FTPF programs strategically donate orchards where the harvest will best serve communities for generations, at places such as community gardens, public schools, stat/city parks, low-income neighborhoods, Native American reservations, international hunger relief sites, and animal sanctuaries.
CLICK HERE to learn more!
It’s the POLLINATE CONFERENCE January 13 at Worcester State University!
Time is running out …
Registration closes on January 7th!
Reserve your spot today.
Join more 300 other enthusiastic farm to cafeteria advocates from the preschool, K-12, and college sectors for a full day of workshops, networking, cooking demonstrations, and fun. We will have over 20 different workshops including:
Farm to School Policy and Advocacy
Farm to School Curriculum Connections
Waste Reduction, Composting Organics, and School Gardens
Funding Farm to School Programs
On Campus Farming
Farm to Preschool 101
Farm Based Education Initiatives – Urban and Rural Farm Field Trips
Sea to School: Incorporating Local Seafood in School Meals
The conference will also include Farm to Cafeteria Regional Networking Sessions so that you can connect with others in your community who are involved in farm to cafeteria activities.
Learn from their best practices, share your own tips, and move forward together!
We will be holding a concurrent Buyer Tradeshow and Networking Session for Farmers and Distributors. This will be a great opportunity to make direct connections with farmers from your region and discuss local sourcing with distributors.
Registration closes on January 7th and is filling up quickly as we have a limit of 350 attendees. Discounts are available for students and conference presenters. Please contact us for more information.
Conference Sponsorship Opportunities
Opportunities still exist for conference sponsorship. This conference is made possible by generous support from businesses and organizations that share the values of the farm to cafeteria movement. We expect the conference to attract over 300 individuals from a variety of fields including school and college dining services, farmers, non-profit organization staff, state agency representatives, legislators, school educators and administrators.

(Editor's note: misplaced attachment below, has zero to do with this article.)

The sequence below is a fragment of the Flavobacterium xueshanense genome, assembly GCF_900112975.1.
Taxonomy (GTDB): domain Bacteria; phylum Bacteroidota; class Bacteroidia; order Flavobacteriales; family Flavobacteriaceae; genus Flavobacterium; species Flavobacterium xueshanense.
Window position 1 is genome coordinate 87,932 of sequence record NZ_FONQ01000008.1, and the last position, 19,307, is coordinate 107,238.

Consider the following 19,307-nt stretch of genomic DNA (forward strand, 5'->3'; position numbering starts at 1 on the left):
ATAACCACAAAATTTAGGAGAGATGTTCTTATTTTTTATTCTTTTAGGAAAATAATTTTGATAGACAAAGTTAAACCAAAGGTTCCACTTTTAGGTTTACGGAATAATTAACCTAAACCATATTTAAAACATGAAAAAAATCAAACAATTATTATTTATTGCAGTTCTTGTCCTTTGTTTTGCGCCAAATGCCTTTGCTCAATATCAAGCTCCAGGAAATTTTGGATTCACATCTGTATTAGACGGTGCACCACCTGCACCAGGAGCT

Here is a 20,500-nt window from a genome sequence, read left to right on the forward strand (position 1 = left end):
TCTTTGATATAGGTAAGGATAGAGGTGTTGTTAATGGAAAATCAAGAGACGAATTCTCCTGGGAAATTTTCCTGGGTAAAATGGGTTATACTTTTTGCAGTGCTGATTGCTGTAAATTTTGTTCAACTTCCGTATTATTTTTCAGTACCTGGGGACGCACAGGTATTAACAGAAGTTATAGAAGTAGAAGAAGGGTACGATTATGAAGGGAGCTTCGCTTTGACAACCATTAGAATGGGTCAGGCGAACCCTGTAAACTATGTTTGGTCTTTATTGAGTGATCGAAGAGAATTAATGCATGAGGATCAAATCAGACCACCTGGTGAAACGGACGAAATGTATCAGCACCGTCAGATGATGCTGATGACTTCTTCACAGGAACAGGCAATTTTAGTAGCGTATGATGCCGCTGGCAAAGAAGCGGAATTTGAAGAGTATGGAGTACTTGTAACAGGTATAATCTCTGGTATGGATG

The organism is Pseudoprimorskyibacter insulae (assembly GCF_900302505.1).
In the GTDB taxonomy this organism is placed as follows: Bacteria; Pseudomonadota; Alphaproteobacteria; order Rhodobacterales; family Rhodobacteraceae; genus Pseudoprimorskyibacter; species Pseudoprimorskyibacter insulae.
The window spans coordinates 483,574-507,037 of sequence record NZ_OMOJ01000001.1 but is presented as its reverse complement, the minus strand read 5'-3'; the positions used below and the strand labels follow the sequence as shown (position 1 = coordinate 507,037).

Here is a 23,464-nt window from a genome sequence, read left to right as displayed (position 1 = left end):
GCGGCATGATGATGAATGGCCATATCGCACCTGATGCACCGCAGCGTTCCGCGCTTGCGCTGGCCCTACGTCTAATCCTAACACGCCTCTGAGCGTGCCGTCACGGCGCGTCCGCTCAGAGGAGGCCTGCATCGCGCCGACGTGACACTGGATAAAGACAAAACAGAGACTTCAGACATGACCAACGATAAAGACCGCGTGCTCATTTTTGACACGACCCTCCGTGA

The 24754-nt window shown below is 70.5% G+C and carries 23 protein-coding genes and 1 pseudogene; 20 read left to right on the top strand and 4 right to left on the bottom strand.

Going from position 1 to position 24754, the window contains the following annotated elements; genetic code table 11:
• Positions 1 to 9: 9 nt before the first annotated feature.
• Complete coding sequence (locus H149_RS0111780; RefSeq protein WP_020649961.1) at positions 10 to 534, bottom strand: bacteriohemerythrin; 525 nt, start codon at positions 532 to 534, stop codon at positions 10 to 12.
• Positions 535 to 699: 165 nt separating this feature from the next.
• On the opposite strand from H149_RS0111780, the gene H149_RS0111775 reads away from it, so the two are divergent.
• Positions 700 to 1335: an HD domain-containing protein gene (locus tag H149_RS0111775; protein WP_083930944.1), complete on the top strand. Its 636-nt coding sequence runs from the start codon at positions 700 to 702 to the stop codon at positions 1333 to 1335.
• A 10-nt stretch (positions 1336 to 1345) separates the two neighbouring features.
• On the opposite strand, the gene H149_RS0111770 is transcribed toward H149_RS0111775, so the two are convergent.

We have a number of different conference sponsorship opportunities. If you are interested in being a sponsor, please contact us.
For more information and to register, CLICK HERE!
By Gordon T. Davis
A girl dressed up in a KKK costume during a Halloween event at Worcester Technical High School on October 30, 2014. This is the same high school that President Obama honored and attended its graduation ceremony in Spring 2014. Her dressing in the Kluxer robes and hood caused much upset in the Worcester and Boston areas. There was a report of it on the Boston TV.
The girl technically did not violate any policies as the Halloween event costumes were to depict great villains. Admittedly, the Ku Klux Klan is a great villain, guilty of murder and terrorism. Their klaverns are still on the Southern Poverty Center’s list of hate and terrorist groups. The very image of them is offensive to most people in Worcester and Boston areas.
I spent a good part of my adult life fighting against the Kluxers and the Nazis; we opposed the Nazis’ use of the Worcester Public Library as a meeting location. So I think I can speak with some experience. The girl in the KKK costume is a child who followed school policy that was not at all clear. The school policy was confusing and it is that policy that needs correcting and not the child. When the policy is clear then the children will have the guidance they need to make good decisions. Children cannot be expected to make nuanced decisions between what is bad and what is offensive without guidance from adults. It is the school authorities who should have known better, albeit knowledge that was hard to obtain beforehand. The School Department’s policy on anti-racism and anti-discrimination is not well known to the public and there should be some discussion with the public about it.
The policy for great villains or heroes should be clarified to exclude characters that might be offensive. Of course this is a restriction of expression, but there are times political correctness makes good policy.
When my kids went to public school Halloween costume events occurred in elementary school, not in high school. My own memories were that it was fun dressing up for grammar school events. I wanted to be more mature in high school and dress the part, if only to impress the girls. Perhaps there should be restrictions on Halloween costume events in high schools.
The Worcester Public School is run by Dr. Boone who has shown competence in matters such as this. I sometimes think that she does not do as much as she wants, because of local politics. I do think that she will have an honest review of the Worcester School Department’s policy as was promised in its press release. I hope Dr. Boone does not wait for things to blow over without doing this review. I also hope she makes it and all policy changes public. The girl in the KKK costume was a preventable event and I hope the School Department finds the right policy to ensure no further embarrassment to the students, itself and to the City.